Difference between revisions of "Curation Format"

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==Before You Start==
 
==Before You Start==
  
===Checking the Master List===
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===Checking the Master List and Discord submissions===
  
Before curating, please check the [[Game Master List]] (and for animations, the [[Animation Master List]]) before possibly taking time out of your day to save something that's already been saved. '''Use CTRL+F to search the list of titles.'''
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Before taking time out of your day to curate, please make sure that your game/animation has not already been saved. Use our [https://nul.sh/misc/flashpoint/ this tool] to search the existing collection, and also check the curation submission channels in our Discord for newer games or animations that might have been curated recently. More options for searching the collection are available [[Searching the Collection|here]] if you need them.
  
===Banned Games===
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===Banned Games and Animations===
  
{{:Not Accepted Games}}
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{{:Not Accepted Curations}}
  
 
==What is a Curation?==
 
==What is a Curation?==
  
Flashpoint is not just a collection of files; it is a museum of playable web games. As in any other museum, each item needs to be curated before it can be put on display. Curating for Flashpoint is more than downloading an SWF, dropping it off in the Discord and expecting it to appear in the next update. Instead, you'll need to put together an archive file (ZIP, 7Z, etc) called a ''curation''.
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Flashpoint is not just a collection of files; it is a museum of playable web games. As in any other museum, each item needs to be curated before it can be put on display. Curating for Flashpoint is more than downloading an SWF, dropping it off in the submission site and expecting it to appear in the next update. Instead, you'll need to put together an archive file (ZIP, 7Z, etc) called a ''curation''.
  
To make a curation, first create a new folder with the name of the game you'd like to save. (Windows won't let you create a folder name with certain special characters; you'll need to remove them from the folder name if that happens.) Inside your curation folder, you'll add a ''screenshot'' and ''logo'', a ''text file'' containing metadata about the game, and a ''content'' folder containing all of the files required to run the game. The following sections will explain each of these required items in detail. Be sure to download our complete [http://bluemaxima.org/flashpoint/datahub/AlienHominid.zip example curation ZIP file] and follow along.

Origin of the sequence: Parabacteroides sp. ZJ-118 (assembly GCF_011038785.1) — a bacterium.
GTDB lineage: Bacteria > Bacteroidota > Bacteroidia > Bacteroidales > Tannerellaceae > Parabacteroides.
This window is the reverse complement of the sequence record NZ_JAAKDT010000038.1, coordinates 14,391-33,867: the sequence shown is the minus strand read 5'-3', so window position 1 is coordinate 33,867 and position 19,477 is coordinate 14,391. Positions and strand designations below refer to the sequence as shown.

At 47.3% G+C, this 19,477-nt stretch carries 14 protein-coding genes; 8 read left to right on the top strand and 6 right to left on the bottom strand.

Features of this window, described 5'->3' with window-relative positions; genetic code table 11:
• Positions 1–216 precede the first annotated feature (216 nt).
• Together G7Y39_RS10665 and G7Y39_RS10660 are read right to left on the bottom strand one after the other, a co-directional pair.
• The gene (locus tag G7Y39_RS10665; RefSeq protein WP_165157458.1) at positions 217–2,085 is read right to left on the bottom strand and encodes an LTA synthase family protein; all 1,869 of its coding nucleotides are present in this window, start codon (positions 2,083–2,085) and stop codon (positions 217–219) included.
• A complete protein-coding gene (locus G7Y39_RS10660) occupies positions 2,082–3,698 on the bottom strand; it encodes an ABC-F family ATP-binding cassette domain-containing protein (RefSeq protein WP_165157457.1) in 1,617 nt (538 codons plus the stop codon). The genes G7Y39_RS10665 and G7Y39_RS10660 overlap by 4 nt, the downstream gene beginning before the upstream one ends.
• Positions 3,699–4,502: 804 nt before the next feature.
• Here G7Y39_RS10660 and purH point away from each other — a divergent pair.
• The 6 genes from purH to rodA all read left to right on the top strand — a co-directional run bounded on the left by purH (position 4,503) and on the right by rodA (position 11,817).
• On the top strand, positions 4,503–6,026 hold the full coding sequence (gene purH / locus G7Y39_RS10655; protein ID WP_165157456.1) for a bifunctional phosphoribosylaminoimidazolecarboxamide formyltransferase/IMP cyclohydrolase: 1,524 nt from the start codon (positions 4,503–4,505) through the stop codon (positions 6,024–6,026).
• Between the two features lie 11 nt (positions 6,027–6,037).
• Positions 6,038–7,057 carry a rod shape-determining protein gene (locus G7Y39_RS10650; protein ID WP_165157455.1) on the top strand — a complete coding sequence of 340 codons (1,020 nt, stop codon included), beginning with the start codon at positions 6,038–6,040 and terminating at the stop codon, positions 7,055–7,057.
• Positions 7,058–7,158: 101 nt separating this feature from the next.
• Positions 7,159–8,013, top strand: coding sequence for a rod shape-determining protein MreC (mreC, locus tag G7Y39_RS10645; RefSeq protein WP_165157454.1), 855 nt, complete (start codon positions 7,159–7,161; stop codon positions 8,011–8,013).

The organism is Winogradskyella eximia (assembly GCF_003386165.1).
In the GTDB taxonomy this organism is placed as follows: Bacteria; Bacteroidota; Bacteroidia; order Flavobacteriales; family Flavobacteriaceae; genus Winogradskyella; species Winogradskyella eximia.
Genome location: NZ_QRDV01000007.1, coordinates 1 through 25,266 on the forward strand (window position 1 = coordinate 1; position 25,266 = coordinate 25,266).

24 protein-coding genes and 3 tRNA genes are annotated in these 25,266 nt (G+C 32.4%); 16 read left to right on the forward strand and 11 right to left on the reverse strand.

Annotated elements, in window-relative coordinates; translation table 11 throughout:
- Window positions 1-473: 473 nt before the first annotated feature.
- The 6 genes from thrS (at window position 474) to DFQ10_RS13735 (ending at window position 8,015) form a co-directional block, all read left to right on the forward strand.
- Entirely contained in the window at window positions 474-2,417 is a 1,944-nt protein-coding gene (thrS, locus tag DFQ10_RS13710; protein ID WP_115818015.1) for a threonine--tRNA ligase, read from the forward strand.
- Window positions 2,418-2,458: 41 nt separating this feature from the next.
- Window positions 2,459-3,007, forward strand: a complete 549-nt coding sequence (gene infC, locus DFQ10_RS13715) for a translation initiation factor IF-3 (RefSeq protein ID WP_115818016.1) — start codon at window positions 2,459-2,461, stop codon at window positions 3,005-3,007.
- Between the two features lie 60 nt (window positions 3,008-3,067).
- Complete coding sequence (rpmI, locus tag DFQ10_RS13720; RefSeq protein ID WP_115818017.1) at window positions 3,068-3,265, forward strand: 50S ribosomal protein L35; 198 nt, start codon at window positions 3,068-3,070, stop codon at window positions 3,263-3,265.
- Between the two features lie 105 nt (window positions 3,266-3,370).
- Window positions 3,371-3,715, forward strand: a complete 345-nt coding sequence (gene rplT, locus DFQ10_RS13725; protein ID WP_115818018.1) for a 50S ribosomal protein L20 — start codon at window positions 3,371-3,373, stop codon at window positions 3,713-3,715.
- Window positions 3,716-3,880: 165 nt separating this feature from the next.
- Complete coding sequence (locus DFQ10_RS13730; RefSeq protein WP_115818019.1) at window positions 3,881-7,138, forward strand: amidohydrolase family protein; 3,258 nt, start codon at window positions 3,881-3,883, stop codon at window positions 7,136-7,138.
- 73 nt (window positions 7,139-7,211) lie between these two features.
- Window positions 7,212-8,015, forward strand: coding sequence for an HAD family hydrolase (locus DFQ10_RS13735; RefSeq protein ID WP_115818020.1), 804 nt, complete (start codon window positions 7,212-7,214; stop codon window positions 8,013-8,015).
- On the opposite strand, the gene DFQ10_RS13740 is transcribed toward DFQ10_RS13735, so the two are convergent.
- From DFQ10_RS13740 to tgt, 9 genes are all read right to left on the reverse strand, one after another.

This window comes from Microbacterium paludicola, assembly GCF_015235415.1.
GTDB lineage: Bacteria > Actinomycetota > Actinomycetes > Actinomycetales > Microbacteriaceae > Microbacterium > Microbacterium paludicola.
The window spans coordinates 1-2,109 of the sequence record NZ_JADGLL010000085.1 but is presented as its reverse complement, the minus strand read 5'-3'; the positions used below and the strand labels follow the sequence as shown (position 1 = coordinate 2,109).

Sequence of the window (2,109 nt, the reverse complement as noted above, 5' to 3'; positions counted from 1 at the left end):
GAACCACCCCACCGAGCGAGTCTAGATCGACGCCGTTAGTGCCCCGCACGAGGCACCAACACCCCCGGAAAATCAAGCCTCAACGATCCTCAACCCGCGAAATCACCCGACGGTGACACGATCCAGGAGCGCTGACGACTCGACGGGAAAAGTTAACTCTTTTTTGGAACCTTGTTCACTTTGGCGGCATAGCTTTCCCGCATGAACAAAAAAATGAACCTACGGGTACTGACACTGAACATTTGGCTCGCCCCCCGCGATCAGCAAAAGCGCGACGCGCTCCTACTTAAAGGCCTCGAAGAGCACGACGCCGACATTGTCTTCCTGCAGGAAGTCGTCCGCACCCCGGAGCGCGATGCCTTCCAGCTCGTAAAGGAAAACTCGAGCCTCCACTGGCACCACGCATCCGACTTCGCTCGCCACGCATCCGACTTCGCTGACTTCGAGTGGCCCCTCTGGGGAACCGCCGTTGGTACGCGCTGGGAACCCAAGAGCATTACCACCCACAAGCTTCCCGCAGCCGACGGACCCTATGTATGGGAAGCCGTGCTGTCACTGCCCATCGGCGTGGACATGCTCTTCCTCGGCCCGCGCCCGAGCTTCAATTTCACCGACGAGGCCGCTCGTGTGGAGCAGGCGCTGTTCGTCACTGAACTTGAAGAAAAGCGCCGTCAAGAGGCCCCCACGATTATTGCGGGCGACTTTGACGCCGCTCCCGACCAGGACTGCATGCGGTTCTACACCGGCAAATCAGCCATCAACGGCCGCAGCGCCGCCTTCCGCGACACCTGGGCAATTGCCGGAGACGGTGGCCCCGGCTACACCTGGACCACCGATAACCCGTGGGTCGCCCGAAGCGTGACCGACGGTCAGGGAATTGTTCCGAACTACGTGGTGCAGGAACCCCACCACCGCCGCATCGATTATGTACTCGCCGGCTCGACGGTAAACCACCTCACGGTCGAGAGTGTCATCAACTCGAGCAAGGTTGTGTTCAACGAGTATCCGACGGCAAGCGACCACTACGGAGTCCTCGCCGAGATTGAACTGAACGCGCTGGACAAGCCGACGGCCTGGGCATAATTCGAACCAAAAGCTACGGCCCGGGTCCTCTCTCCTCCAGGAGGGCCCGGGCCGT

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To make a curation from scratch, first create a new folder with any name (preferably the name of the game you'd like to save, but it doesn't matter). Inside of that folder, you'll add a ''screenshot'' and ''logo'', a ''meta file'' containing metadata about the game, and a ''content'' folder containing all of the files needed to run the game; '''all of these are required.''' The following sections will explain each of them in detail. You can download an [http://bluemaxima.org/flashpoint/datahub/AlienHominid.zip example curation ZIP file] to see what a completed curation folder looks like.
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To make this process easier and reduce errors, a smaller, for-curators version of Flashpoint named '''Flashpoint Core''' was created with a special tab for curating named the "Curate" tab. This tab will allow you to automatically make new curations with the "New Curation" button, edit their logos, screenshots, and metadata quickly, and test games with the "Run" button at the bottom of each curation. You still need to manually add the ''content'' folder to curations made this way. You can download Flashpoint Core from the bottom of the [http://bluemaxima.org/flashpoint/downloads/ downloads page], and new curations you make will be stored in a folder named "Curations" wherever you extracted Flashpoint Core. See the [[Curation Tutorial]] for more information about Flashpoint Core.
  
 
<gallery mode="traditional">